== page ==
Buddhist Women Interfaith Marriage Law is Necessary to Protect the Burmese Buddhist Women’s Rights

Burmese Buddhist Women Interfaith Marriage Law is Necessary to Protect the Burmese Buddhist Women’s Rights
We have just read the draft Burmese Buddhist Marriage Law proposed by Buddhist Monks and we totally understand why religious leaders are taking the lead proposing such law in Burma. We also understand that the proposed draft law is referring and referencing a lot on Singapore’s marriage law and we also realize that no-one make any noise about Singaporeans’ law.
Even in accordance with Burma’s 1954 marriage law, there is no protection on Burmese Buddhist Women who marry with non-Buddhists. Burmese Buddhist Women are the ones who suffered most and lost all their rights since there is no protection by state. They got no legal rights, religious rights nor civil rights whatsoever after Burmese Buddhist Women married with non-Buddhist.
We believe it could be the driving force behind Why Burmese Buddhist Monks Are Proposing To Draft Burmese Buddhist Women Marriage Law since according to the existing law of Burma, Burmese Buddhist Women Lost Their Rights After Married With Non-Buddhist. we also understand why they are using Burmese Buddhist WOMEN Marriage Law since WOMEN are the ones who lost all their rights.
Law With Reference To Burmese Buddhist Women’s Mixed Marriage
With respect to mixed marriages, the principle of the
lex loci contratus is accepted, but the importance of mixed
marriages is not clear in the law. The courts in Burma, therefore, had been frequently
called upon to decide the validity of de facto mixed marriages,
especially when questions arising from divorce, succession,
or partition of property were involved. In fact, no marriage
is legally possible between a Mahommedan man and a Buddhist
woman, or between a Buddhist man and a Mahommedan
woman. This is mainly because, under Mahommedan law, a
Mahommedan man or woman cannot contract a legal marriage
with a person who does not believe in a heavenly or
revealed religion and who is not kitabis. In other words, a
Mahom- medan, who professes faith in Allah, all His Angels,
all His Books, all His Prophets, the Day of Judgment, and the
idea that the power of doing good and bad actions proceeds
from Allah and Allah alone, cannot marry a person who disbelieves
in these.25 However, if there is a conversion to Islam,
and a customary ceremony is performed according to Islamic rites, a legal marriage can be contracted with any person irrespective of his or her previous religion. The Holy Quran permits polygamy as a legal institution, and sets forth the
limits that a man may not have more than four wives.26 In
Burma particularly, during colonial rule, most Mohammedan
men who could afford the maintenance of more than one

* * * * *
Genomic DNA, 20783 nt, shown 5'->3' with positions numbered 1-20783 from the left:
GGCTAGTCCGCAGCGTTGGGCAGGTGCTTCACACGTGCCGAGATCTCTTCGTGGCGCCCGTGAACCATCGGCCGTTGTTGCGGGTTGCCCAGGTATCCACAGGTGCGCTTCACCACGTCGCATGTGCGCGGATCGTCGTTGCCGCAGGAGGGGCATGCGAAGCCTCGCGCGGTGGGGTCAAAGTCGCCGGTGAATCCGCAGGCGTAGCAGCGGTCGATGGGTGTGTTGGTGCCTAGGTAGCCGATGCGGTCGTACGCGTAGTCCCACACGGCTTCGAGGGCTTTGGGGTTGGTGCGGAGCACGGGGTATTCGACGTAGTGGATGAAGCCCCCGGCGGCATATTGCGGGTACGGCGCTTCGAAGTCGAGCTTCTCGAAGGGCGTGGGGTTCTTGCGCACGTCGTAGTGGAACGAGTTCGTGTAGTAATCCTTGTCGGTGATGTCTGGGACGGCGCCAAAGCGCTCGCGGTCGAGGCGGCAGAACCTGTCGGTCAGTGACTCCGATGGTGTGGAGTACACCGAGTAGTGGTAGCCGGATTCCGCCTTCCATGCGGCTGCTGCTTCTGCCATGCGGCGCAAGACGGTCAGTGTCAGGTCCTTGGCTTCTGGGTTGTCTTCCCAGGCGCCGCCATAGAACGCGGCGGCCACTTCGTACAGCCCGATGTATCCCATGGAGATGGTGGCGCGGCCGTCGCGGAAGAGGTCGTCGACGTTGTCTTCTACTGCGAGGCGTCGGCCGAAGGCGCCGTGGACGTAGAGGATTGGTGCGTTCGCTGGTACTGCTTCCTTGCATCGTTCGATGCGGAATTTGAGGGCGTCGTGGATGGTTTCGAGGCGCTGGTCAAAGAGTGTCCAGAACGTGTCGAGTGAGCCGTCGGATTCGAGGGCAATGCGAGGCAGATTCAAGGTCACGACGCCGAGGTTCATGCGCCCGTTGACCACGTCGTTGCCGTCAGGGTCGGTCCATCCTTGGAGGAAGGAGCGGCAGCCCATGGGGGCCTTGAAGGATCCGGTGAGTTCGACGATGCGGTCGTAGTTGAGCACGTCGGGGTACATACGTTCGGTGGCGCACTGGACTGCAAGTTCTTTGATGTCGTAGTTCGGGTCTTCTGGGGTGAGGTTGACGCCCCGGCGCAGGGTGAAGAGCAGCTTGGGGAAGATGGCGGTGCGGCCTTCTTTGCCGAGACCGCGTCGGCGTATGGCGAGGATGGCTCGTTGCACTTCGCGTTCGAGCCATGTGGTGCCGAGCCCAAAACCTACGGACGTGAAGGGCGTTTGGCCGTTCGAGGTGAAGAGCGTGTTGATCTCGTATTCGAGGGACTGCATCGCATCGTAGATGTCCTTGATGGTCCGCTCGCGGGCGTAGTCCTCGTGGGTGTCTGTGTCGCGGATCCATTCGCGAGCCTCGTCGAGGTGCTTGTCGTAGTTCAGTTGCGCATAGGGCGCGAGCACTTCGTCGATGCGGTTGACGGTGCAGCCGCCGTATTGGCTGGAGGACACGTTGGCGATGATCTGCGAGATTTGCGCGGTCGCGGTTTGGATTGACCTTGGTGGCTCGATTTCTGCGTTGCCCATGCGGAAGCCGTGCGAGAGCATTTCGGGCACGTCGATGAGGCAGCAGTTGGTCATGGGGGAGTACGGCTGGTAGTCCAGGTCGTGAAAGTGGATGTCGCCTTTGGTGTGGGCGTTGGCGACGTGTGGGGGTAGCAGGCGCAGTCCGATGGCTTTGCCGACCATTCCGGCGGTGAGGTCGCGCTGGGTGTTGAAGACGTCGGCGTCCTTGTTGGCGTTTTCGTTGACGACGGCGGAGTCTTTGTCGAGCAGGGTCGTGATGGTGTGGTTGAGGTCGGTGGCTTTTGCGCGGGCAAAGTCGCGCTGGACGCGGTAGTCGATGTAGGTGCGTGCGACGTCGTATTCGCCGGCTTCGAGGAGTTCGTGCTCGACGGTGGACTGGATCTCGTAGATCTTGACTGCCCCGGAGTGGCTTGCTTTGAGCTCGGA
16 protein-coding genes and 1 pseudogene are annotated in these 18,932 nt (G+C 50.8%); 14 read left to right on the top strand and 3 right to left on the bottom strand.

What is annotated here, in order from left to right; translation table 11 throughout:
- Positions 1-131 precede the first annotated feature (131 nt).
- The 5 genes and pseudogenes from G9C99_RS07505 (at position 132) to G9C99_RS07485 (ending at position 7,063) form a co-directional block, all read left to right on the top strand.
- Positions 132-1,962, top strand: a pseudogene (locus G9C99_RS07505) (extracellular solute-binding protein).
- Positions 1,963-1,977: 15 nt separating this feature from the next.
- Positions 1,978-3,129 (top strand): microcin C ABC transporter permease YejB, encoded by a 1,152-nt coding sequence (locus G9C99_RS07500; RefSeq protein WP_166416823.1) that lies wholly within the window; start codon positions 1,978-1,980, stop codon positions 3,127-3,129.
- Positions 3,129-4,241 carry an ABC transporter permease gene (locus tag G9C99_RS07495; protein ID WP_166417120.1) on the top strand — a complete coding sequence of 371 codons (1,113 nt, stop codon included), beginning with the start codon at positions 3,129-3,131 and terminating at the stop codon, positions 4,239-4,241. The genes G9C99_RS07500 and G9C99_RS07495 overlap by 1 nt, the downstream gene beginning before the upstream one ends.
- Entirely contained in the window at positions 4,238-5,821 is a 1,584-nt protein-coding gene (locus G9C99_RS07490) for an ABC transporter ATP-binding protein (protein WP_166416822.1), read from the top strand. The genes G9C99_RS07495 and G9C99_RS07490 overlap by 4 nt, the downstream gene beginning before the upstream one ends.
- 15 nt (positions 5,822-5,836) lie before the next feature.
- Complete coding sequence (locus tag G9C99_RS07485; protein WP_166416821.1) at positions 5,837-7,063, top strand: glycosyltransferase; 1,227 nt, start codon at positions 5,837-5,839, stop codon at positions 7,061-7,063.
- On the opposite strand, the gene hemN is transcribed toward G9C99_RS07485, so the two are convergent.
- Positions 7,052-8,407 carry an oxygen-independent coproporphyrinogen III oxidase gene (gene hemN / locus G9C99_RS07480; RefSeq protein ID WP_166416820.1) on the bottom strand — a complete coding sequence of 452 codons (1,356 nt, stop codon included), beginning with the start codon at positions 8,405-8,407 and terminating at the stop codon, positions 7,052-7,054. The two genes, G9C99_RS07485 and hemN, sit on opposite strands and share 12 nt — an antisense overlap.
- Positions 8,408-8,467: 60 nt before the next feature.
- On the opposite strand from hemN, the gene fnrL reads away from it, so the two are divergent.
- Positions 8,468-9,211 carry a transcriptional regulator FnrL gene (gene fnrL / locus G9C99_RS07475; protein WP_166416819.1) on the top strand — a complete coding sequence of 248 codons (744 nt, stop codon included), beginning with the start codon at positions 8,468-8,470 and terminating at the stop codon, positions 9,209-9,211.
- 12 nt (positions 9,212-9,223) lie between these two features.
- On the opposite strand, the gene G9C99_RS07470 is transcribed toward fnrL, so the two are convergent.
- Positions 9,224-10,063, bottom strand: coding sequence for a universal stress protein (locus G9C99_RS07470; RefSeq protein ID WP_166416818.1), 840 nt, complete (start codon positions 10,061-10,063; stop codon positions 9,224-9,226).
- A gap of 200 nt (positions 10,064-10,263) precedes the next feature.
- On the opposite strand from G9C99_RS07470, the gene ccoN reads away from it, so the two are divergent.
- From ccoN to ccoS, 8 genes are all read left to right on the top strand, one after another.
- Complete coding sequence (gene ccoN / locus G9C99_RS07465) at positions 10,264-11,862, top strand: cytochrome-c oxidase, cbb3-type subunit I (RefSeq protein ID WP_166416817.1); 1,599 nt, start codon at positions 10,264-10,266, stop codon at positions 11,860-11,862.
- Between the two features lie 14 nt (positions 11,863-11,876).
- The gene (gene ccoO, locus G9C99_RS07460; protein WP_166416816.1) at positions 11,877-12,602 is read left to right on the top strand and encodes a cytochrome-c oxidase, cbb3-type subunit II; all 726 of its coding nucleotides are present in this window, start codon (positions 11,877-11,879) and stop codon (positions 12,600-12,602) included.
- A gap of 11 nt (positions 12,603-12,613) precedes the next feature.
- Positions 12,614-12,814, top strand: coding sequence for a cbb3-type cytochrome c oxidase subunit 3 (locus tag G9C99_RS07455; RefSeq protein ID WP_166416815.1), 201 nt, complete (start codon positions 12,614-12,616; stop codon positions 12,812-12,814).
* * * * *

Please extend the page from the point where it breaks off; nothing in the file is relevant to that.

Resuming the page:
wife took Burmese women as their wives in addition to their
Mohammedan wives who might live with them in Burma or
who might live in India. In such cases Burmese wives had to
change their Burmese names to Mahommedan names. The
offspring of a Muslim father and Burmese Buddhist mother
were known as Zerbadi and tended to identify with the people
of their father’s race. Just before the second world war
these Zebardis preferred to be called “Burmese Muslims” and .
they are known by this name in present Burmese society.

In such mixed marriages, the validity of de facto
marriages did not, as a rule, raise any legal questions at the
time they were first contracted, despite the fact that the Burmese
wives lost all rights which they legitimately had as
Burmese women, such as joint ownership of property, a preferential right to inherit and the like. The legal questions only
arose when the cases of divorce were brought to the courts.
The Holy Quran, of course, makes no provision for wives to
divorce their husbands-a right normally reserved to
husbands-except when they fear abuse. The Mahom- medan
law formed the rule of decision. According to it,
A Mahomedan can divorce his wife whenever he
desires. He may do so without a talaknama or written
document, and no particular form of words is prescribed.
If the words used are well understood as
implying divorce, such as “talak”, no proof of intention
is required; otherwise the intention must be
proved. It is not necessary that the repudiation should
be pronounced in the presence of the wife or even
addressed to her.

The result was that antagonism among
the diverse religious communities, though not apparent in
the beginning when the Act was put into force, eventually
gathered strength as questions of maintenance, divorce or
inheritance arose, and as Burmese women, albeit embracing
new religions, and adopting new names when they took Indian
husbands, found themselves mere mistresses and their
offspring bastards, both legal nonentities.
This situation was known to the colonial government as well as to Burmese nationalists and judges.
Ref: http://www.siamese-heritage.org/jsspdf/1991/JSS_080_2e_AyeKyaw_ReligionAndFamilyLawInBurma.pdf
Note: Mahommedan refers (in ancient time) to Muslim who follows Islam.

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